In ISV businesses, the cost of an average man-hour C (including all direct and indirect expenditures) is below the hourly rate charged to the customers P. The ratio M=P/C defines the profit margin used as a buffer to compensate for failed projects, and for investitions into new products and services.
When a software project with a fixed budget B starts, two expenditure checkpoints can be defined: the target expenditures, equal to B/M; and the breakeven expenditures, equal to B minus the cost of cancelling the project.
When the project passes the target expenditures checkpoint, it is declared over-budget. It doesn’t generate a loss yet, but its profit margin is decreasing every day. Management pays additional attention to the project. No change requests are accepted free of charge any more. The team is clearly aware of being over-budget and starts cutting edges whenever possible.
If the project approaches the breakeven checkpoint, the management would examine the situation in terms of penalties and other consequences of a failed project, and cancel the project eventually to minimize losses.
Tracking of expenditures as well as escalation of the project status don’t require a (software) process per se; they are basic project management activities similar to typing C# code or creating an image in Photoshop. Just like with C# and PSD, you just need an adequate software tool to do that.
But, because the span between target and breakeven checkpoints is typically not that large, and escalating the project only after passing the target checkpoint is often too late, it is important to be able to predict the final expenditures as soon as possible. In the simplest case, you take total expenditures up to the current date and divide them by current project readiness in percent.
Software processes promise an easy tracking of the current project readyness. In the waterfall, there are stages of the life cycle. They can be estimated separately, and knowing on which stage you are will give you a rough readyness percent. In Agile, you have more granular and realistic estimation, by dividing finished (=tested and deployed and accepted by the customer) user stories by the total number of the stories.
This all sounds great. But, it is still a bad idea forcing workgroups to follow some pre-defined process to organize readiness tracking.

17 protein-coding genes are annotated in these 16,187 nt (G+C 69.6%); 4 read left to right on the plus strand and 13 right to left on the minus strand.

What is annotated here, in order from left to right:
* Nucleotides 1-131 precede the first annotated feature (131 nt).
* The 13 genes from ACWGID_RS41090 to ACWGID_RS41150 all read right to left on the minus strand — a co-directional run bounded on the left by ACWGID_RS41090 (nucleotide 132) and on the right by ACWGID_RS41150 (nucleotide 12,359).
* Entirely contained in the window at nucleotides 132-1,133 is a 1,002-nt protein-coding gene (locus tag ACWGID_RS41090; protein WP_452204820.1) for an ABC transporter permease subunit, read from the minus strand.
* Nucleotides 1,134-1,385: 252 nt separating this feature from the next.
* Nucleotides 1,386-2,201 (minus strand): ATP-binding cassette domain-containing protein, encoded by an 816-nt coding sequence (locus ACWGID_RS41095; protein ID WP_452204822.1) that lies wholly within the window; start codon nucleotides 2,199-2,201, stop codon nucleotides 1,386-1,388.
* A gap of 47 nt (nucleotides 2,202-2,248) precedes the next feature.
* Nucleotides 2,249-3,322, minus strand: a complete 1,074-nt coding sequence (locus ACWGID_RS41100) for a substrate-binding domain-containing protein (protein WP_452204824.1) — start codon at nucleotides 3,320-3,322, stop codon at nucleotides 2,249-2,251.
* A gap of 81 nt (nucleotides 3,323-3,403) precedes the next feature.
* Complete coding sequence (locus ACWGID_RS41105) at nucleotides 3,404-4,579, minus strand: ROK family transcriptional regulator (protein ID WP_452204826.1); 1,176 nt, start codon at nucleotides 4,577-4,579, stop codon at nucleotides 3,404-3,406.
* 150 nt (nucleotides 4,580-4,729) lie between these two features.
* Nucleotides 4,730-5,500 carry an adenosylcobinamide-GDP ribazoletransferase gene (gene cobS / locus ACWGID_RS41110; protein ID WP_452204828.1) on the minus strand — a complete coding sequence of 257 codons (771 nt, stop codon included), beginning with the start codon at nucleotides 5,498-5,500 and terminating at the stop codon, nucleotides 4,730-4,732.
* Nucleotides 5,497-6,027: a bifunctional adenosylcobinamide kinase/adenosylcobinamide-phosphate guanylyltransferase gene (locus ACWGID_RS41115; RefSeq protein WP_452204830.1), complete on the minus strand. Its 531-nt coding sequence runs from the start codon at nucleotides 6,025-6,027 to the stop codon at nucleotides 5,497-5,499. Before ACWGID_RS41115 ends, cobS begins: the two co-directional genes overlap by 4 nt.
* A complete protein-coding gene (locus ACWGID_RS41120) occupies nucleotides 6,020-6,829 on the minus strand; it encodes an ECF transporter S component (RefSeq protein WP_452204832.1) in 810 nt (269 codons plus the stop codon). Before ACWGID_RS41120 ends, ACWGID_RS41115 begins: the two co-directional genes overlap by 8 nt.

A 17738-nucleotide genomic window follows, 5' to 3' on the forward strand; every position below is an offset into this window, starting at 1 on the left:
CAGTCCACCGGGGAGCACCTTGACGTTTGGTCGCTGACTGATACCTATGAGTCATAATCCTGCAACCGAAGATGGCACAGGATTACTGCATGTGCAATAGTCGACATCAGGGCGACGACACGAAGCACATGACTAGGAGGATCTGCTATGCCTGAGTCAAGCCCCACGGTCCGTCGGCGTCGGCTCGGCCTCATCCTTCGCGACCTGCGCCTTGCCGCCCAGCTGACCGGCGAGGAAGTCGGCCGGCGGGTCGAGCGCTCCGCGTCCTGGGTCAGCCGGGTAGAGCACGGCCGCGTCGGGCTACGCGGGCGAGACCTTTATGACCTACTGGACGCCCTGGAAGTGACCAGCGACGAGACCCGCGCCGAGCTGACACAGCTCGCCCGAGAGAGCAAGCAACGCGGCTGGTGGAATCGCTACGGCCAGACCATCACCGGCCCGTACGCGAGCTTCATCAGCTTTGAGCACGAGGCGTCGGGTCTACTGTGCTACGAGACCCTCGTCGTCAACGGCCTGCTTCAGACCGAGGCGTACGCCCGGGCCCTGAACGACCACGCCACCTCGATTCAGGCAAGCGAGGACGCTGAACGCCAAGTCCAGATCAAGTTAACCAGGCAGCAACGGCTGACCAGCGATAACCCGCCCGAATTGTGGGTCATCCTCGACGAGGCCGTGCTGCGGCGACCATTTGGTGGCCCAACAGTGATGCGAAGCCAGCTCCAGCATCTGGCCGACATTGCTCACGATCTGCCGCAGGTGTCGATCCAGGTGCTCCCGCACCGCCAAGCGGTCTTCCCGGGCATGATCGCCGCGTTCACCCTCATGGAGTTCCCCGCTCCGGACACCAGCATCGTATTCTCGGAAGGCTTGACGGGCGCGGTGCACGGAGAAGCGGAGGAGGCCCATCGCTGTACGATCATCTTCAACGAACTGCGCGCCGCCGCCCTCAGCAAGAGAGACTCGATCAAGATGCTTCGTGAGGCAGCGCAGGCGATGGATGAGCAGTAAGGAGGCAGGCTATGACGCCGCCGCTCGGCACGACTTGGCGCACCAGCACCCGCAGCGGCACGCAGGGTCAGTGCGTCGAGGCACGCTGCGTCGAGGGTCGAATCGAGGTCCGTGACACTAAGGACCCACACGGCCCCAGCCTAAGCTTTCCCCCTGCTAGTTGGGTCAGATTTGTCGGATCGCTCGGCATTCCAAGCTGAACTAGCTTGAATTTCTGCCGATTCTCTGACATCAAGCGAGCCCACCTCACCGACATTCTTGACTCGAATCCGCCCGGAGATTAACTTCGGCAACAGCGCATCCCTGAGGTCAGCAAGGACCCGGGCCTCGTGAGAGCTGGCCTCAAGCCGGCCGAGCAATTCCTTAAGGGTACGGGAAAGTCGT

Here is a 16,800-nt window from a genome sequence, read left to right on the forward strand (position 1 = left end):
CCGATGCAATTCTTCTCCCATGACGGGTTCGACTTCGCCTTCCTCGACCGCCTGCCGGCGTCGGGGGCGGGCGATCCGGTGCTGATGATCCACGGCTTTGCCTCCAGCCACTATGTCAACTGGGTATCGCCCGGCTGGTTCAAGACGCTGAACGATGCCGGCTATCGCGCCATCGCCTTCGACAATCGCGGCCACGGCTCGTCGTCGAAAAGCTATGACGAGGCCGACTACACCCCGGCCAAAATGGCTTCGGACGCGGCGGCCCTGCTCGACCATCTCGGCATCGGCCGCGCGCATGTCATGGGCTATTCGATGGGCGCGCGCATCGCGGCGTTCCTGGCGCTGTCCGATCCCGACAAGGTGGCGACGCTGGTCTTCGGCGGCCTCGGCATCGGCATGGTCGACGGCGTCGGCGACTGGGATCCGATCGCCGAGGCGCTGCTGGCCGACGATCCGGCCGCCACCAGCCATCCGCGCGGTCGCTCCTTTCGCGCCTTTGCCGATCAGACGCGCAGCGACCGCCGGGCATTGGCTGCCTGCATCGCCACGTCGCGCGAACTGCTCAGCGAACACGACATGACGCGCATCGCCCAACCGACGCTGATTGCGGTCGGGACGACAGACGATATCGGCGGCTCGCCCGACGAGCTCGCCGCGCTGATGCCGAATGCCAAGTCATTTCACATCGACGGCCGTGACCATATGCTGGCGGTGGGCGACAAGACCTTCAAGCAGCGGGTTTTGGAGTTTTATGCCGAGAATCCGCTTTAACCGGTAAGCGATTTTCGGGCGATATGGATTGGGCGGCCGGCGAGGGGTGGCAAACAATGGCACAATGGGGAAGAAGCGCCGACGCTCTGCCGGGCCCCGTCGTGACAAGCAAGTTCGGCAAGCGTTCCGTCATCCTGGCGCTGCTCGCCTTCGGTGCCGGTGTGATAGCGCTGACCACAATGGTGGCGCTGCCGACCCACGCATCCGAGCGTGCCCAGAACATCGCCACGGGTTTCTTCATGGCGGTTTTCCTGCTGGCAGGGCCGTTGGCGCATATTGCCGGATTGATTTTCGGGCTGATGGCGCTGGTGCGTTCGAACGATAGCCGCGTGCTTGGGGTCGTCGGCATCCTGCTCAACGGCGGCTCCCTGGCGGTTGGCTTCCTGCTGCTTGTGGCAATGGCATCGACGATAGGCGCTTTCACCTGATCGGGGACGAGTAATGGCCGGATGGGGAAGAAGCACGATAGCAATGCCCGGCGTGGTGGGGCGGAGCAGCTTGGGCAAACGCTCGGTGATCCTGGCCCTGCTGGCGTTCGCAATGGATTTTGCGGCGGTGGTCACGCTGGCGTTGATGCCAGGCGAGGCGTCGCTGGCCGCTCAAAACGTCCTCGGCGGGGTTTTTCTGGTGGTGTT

Sometimes, a project consists from several stages or milestones, which are delivered to the user consequently, so it is possible to employ the waterfall method of the estimation to get the rough numbers. But it is not always the case.
Sometimes, usable user stories are already defined (for other purposes), so using them for tracking is a natural way. But, there are also projects containing only one or two user stories, or projects, where there is a high amount of work that cannot be expressed in user stories.
Besides, individuals in the workgroup may have idiosyncrasies against particular user story tools or formats, or be willing to try out new and better tools. When a highly educated (and likewise highly paid) professional finds some particular project management software not fitting to his project, his workgroup, or his working style, forcing him to use the “corporate-standard” tools anyway would decrease efficiency of operations, not increase it.
Finally, no matter how the readiness estimation is calculated, individuals may want to adjust it using their intuition, to account for possible surprises from technology, workgroup members, or the customer.
Another question is how often the readiness should be estimated.
Obviously, polling it periodically is the simplest solution, but not always effective one. In some projects, there are times when the readiness estimation can flip from “cautionally optimistic” to “catastrophic” within one day, and correcting measures are required immediately. There are also times, when the project’s risk level doesn’t change for weeks and months.
Another approach can be an event based readyness estimation, performed every time a workgroup member detects a bigger problem.
Also in this case, defining a one-size-fits-all solution (a corporate process for readiness estimation and expenditures prediction) would lead to lesser efficiency of operations. Transferring responsibility for an adequate project tracking to the workgroup members, educating them about reasons and possible methods of doing it, and providing them with all necessary tools and time, would reduce the tracking overhead to its minimum.